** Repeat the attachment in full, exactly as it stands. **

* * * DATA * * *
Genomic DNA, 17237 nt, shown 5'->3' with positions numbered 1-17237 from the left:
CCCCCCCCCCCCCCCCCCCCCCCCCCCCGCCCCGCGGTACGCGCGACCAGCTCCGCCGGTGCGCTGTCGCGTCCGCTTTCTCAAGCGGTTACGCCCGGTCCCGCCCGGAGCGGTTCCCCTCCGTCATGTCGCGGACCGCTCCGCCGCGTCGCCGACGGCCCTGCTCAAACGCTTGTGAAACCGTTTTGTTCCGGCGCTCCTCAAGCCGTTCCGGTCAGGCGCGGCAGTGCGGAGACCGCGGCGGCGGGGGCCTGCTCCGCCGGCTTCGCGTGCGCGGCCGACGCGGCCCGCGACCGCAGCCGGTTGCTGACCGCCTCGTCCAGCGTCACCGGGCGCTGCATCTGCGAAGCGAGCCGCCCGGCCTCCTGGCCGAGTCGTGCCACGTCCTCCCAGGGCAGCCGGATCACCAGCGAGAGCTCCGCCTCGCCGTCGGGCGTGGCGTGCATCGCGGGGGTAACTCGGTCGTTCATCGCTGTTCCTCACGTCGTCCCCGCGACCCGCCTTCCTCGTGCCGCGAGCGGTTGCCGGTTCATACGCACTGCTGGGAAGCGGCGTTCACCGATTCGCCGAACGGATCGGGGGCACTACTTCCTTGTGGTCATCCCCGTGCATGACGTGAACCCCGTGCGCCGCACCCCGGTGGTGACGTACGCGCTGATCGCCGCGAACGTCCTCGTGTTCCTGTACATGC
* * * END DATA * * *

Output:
Genomic DNA, 17237 nt, shown 5'->3' with positions numbered 1-17237 from the left:
CCCCCCCCCCCCCCCCCCCCCCCCCCCCGCCCCGCGGTACGCGCGACCAGCTCCGCCGGTGCGCTGTCGCGTCCGCTTTCTCAAGCGGTTACGCCCGGTCCCGCCCGGAGCGGTTCCCCTCCGTCATGTCGCGGACCGCTCCGCCGCGTCGCCGACGGCCCTGCTCAAACGCTTGTGAAACCGTTTTGTTCCGGCGCTCCTCAAGCCGTTCCGGTCAGGCGCGGCAGTGCGGAGACCGCGGCGGCGGGGGCCTGCTCCGCCGGCTTCGCGTGCGCGGCCGACGCGGCCCGCGACCGCAGCCGGTTGCTGACCGCCTCGTCCAGCGTCACCGGGCGCTGCATCTGCGAAGCGAGCCGCCCGGCCTCCTGGCCGAGTCGTGCCACGTCCTCCCAGGGCAGCCGGATCACCAGCGAGAGCTCCGCCTCGCCGTCGGGCGTGGCGTGCATCGCGGGGGTAACTCGGTCGTTCATCGCTGTTCCTCACGTCGTCCCCGCGACCCGCCTTCCTCGTGCCGCGAGCGGTTGCCGGTTCATACGCACTGCTGGGAAGCGGCGTTCACCGATTCGCCGAACGGATCGGGGGCACTACTTCCTTGTGGTCATCCCCGTGCATGACGTGAACCCCGTGCGCCGCACCCCGGTGGTGACGTACGCGCTGATCGCCGCGAACGTCCTCGTGTTCCTGTACATGC